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Malian refugees, local hosts flee after Sunday attack on site in western Niger

Briefing notes

Malian refugees, local hosts flee after Sunday attack on site in western Niger

2 June 2020
Niger. Malian refugees living in the Intikane refugee hosting area
This woman, photographed in February, fled Mali in 2012 and worked as an assistant midwife at a UNHCR-built health centre in Intikane, in Niger's Tahoua region. Now Intikane has come under attack.

More than a thousand people – a mix of refugees from Mali, displaced Niger nationals and local host communities – are on the run following a brutal attack by irregular armed elements on a site in western Niger on Sunday afternoon which killed three people and wounded others.

Over 50 armed men on motorbikes had swarmed into Intikane, Tahoua region – some 72 kilometres from the Malian border – targeted and killed two Malian refugee leaders and a local host community leader. The site hosts some 20,000 refugees and an additional 15,000 displaced Niger nationals.

In addition to brutally killing the three men, the assailants torched food supplies and other aid items. They also destroyed mobile phone towers and the main water station and pipes, cutting communication and the water supply to the displaced population and host communities.

Around 1,100 people have now arrived outside the town of Telemces, some 27 kilometres away from the attack site. They urgently need water, food and other assistance. National authorities and partners are on the ground, to receive and register them.

Sunday’s brutal assassinations shocked refugees, local communities and humanitarian workers. More attacks are now feared. Worsening insecurity in the region is driving people to look for safety to further inland in Niger.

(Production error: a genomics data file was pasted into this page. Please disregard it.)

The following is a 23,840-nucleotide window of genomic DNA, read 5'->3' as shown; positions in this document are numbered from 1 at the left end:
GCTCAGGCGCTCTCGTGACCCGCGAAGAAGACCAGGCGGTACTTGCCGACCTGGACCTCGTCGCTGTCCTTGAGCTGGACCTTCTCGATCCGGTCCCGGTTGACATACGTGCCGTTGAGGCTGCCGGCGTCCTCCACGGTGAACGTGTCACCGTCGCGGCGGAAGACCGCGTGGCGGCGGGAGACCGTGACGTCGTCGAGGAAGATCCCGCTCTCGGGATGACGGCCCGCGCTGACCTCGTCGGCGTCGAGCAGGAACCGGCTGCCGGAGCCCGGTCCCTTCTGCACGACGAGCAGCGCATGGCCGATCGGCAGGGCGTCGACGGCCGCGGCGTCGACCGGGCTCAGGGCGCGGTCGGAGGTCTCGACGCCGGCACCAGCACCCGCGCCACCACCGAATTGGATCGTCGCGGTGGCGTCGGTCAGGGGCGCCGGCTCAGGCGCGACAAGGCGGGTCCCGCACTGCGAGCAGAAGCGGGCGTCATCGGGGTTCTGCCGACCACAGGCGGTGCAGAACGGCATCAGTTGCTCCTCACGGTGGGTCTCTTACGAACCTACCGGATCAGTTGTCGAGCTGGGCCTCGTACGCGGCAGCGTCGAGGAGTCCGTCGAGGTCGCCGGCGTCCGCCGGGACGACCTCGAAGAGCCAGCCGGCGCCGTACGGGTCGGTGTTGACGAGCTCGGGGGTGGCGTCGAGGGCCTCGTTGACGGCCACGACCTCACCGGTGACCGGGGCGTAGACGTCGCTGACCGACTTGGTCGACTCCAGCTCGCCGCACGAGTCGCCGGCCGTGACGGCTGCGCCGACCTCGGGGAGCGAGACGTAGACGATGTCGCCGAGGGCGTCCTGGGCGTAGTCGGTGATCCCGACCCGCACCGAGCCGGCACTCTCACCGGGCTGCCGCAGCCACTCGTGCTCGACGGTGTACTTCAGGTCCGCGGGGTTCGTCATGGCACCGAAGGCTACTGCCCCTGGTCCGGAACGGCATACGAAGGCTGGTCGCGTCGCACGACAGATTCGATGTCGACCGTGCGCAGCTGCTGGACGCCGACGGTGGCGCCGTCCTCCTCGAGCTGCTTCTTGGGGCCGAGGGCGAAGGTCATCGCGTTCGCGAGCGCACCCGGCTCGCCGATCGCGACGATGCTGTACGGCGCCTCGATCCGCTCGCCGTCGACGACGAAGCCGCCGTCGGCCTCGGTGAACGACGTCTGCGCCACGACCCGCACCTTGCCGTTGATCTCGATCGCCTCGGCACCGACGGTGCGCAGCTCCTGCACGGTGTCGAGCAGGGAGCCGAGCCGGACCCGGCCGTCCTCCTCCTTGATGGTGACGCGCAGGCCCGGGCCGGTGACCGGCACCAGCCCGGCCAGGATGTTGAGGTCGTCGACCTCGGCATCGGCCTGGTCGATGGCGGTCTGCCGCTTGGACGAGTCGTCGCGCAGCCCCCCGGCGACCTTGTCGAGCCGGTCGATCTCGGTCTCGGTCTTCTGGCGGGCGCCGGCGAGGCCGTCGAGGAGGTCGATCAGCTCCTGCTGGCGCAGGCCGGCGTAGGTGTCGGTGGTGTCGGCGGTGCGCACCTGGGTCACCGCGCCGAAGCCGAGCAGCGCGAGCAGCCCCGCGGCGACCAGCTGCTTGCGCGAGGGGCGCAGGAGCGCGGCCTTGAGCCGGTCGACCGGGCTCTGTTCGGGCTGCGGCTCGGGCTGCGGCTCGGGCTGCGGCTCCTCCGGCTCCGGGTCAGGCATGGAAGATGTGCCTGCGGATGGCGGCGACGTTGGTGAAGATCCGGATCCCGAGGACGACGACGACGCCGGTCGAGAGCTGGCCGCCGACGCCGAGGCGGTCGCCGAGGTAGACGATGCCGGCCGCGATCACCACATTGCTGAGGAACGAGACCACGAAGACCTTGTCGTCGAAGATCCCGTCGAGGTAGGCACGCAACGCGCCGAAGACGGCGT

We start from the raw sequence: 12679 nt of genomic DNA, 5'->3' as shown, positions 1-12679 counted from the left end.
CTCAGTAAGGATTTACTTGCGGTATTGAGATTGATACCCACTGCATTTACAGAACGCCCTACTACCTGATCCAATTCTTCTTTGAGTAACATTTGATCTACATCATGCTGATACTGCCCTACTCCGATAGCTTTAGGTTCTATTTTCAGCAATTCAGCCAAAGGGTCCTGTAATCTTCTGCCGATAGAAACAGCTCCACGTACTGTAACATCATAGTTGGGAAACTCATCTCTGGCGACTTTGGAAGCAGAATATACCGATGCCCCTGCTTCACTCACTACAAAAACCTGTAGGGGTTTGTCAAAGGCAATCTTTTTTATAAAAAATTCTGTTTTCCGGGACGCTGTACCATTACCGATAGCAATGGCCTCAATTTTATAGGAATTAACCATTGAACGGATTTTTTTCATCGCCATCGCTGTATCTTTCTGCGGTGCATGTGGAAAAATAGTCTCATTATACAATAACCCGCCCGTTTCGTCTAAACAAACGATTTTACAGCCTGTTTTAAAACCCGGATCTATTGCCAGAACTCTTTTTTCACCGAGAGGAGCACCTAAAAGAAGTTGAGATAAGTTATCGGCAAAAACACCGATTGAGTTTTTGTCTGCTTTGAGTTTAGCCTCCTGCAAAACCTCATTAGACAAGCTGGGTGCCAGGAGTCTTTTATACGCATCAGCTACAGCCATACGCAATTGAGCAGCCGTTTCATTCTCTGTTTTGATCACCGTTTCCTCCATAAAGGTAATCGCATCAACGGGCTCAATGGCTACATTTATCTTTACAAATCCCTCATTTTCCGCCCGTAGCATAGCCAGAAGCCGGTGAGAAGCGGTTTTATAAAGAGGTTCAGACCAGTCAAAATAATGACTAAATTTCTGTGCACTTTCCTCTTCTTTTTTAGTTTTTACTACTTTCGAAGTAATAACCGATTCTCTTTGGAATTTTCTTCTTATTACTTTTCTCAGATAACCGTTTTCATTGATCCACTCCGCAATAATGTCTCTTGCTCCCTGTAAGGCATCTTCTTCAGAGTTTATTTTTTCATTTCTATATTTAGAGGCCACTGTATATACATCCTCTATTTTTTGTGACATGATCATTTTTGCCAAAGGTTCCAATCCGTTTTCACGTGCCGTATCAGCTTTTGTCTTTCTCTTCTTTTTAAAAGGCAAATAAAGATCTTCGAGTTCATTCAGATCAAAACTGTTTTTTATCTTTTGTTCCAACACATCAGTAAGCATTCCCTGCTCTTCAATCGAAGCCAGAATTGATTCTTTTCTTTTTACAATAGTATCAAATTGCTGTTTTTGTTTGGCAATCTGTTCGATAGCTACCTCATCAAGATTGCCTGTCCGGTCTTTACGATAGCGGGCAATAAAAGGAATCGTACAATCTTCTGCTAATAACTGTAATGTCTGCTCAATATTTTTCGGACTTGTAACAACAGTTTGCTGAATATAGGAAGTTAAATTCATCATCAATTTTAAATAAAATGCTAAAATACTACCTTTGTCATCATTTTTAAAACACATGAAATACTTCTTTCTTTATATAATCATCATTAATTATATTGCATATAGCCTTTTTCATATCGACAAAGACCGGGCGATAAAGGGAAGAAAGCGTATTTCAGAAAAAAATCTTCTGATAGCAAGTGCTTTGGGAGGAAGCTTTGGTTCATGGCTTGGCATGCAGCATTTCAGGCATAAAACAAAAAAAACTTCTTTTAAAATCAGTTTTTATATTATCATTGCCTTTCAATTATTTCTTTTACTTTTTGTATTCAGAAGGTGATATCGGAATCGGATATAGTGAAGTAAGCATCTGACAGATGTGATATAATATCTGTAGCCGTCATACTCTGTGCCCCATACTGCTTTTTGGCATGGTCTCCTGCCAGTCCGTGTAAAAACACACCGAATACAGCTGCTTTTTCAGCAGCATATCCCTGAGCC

UNHCR, the UN Refugee Agency, condemns the killings and call on all sides to respect civilian lives, bring those responsible to justice and make sure such heinous crimes do not repeat in the future.

We are working with partners and local authorities to provide immediate assistance, especially trucking in water with other relief supplies, as people could die of thirst in the desert heat. Water is also needed to help fight COVID19.

The past few months have seen a sharp increase in attacks in the Liptako Gourma region, where Burkina Faso, Mali and Niger share borders, forcing people living in the area to flee.

Despite violent attacks and insecurity severely limiting humanitarian access to those in need of protection and assitance, UNHCR is stepping up its response in Niger, focusing especially on providing shelter, education and programmes to prevent and address sexual and gender-based violence.

Niger also continues to demonstrate its commitment to protecting people fleeing violence.

UNHCR renews its urgent call on warring parties in the Sahel to protect civilians, people forced to flee and communities hosting them, as civilians are bearing the brunt of increasing attacks in Burkina Faso, Mali and Niger. In the past couple of months, refugee camps in Burkina Faso have also been the target of attacks and incursion, forcing many to leave.

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